(Charles Darwin was Vaughan Williams’s great uncle). The two households soon developed a close friendship, and in 1868 Arthur Vaughan Williams married Margaret Wedgwood. Arthur was a clergyman, and had the living of Down Ampney in Gloucestershire. He had three children; Ralph, the third, was born at Down Ampney on 12 October 1872. Arthur died only two and a half years later and Margaret brought her family back to her parents’ house in Leith Hill. Here Vaughan Williams was brought up and was given music lessons by his aunt. He learnt first the piano and then the violin. He went to Charterhouse in 1887 where he played the viola in the school orchestra and sang in the school choir. In the summer of 1890 he was able to go to Munich to hear Wagner’s operas for the first time. In the same year he entered the Royal College of Music, where he remained for two years, and in 1892 went up to Trinity College, Cambridge.

At Cambridge his official subject was history, but he continued his lessons at the Royal College of Music. During this period he met a number of men with whom he formed lifelong friendships: the philosopher G. E. Moore, the historian G. M. Trevelyan and H. P. Allen, later Sir Hugh Allen, director of the Royal College of Music.

Although an allowance from his family made it unnecessary for him to earn his living, he took an organist’s post at Lambeth in London. He had become engaged to Adeline Fisher; they were married in October 1897 and went to Berlin. Here Vaughan Williams studied with Max Bruch, returning in April of the following year to London and his organist’s position in Lambeth, which left him time to write music of his own, including a setting of Matthew Arnold’s Dover Beach. Some of his song settings, among them Linden Lea, which was to become well-known, stem from this period. Though he had not yet achieved a really mature style in these, it was clear that he was reacting against German influences, which he found actually repugnant; apart from folk song, the chief influence on his music was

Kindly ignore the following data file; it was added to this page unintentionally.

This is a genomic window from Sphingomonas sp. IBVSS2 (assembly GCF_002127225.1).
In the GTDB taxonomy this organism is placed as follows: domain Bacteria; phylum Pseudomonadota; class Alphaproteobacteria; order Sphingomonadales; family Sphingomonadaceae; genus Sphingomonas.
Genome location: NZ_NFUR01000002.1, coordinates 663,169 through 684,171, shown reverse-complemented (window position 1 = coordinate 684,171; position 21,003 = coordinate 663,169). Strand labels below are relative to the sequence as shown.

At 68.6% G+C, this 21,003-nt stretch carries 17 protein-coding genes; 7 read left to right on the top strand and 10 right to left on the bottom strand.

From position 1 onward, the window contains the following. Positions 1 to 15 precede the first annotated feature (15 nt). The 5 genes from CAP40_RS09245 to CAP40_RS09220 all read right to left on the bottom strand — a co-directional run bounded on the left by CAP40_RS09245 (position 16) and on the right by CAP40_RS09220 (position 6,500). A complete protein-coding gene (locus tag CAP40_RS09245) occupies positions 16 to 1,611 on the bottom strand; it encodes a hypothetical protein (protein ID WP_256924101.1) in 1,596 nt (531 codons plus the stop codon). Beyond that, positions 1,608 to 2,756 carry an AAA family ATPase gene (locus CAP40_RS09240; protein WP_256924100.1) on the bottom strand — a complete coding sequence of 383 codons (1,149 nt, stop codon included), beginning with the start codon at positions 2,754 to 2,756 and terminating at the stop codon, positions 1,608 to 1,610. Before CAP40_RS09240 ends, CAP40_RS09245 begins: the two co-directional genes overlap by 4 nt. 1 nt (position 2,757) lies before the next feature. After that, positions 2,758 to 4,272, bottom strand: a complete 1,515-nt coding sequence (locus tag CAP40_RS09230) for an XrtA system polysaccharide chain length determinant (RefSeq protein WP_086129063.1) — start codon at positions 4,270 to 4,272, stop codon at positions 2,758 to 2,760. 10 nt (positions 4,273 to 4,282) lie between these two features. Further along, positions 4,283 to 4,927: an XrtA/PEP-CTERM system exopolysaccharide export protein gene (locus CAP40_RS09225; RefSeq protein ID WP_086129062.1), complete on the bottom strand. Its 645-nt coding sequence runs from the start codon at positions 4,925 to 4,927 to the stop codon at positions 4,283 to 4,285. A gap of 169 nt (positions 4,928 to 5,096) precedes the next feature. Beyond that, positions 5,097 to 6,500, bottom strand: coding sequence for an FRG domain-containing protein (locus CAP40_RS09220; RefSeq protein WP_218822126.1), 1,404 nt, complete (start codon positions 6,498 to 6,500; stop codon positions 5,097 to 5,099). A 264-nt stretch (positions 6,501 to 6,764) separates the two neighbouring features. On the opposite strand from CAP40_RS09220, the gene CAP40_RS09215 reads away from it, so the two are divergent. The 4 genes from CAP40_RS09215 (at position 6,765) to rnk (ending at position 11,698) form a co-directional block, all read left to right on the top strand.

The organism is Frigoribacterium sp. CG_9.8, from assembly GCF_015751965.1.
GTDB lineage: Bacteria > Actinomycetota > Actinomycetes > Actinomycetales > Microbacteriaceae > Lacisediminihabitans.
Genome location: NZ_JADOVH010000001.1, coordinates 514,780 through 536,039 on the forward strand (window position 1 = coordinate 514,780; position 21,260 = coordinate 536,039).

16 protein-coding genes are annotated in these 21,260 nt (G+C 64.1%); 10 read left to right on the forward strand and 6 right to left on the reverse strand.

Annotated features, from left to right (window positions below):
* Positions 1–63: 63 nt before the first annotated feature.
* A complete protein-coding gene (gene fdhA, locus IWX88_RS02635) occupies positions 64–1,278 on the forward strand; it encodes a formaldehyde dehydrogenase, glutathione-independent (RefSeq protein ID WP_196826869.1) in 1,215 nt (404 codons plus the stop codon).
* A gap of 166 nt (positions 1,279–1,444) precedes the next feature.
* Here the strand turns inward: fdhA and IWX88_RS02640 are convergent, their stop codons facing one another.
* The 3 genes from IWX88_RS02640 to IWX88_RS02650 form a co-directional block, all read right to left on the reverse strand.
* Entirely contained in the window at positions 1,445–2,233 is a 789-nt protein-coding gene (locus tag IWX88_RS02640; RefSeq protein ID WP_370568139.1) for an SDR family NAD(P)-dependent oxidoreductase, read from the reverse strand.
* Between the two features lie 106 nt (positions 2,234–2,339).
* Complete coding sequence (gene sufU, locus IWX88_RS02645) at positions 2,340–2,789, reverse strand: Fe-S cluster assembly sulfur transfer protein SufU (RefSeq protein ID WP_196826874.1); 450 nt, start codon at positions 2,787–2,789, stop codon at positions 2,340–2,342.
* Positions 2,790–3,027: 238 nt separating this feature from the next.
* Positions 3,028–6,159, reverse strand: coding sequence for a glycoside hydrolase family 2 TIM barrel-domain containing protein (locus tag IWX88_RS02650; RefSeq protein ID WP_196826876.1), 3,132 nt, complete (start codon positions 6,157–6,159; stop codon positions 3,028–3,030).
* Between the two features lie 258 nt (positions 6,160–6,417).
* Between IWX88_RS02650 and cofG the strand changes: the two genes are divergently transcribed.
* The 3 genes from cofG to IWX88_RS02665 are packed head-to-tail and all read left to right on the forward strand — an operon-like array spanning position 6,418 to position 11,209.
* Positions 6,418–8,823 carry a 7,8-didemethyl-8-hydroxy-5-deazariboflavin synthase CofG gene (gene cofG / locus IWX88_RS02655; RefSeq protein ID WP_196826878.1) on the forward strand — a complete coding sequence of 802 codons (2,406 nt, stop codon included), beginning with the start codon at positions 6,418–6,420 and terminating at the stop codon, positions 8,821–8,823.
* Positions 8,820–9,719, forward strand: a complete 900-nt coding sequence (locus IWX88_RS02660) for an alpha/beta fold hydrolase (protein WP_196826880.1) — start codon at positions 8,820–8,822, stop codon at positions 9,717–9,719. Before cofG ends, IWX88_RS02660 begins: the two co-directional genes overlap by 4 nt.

that of the Elizabethan composers, Purcell and even mediaeval music at times. He also admired Parry for his mastery of choral technique. It was at this period that he began to think about composing a large choral work with the sea as its subject. This was eventually to become the Sea Symphony.

It was a period when great interest was shown in collecting folk music, and Bartók and Kodály were beginning their collections of Hungarian folk-songs. 1903 saw the beginning of Vaughan Williams’s collection of English folksongs, in which he collaborated with Cecil Sharp.

In 1905 he began the first of his mature works, a setting of Walt Whitman’s poem Toward the Unknown Region. He still felt that he was not sufficiently equipped as a composer, and he travelled to Paris to study with Ravel. Ravel helped him to refine his style, concentrating on lessons in orchestration. Vaughan Williams wrote of this experience: ‘As far as I know my own faults he hit them all exactly and is telling me to do exactly what I half felt in my mind I ought to do’. Ravel took a keen interest in the English composer, and the two remained friends for many years.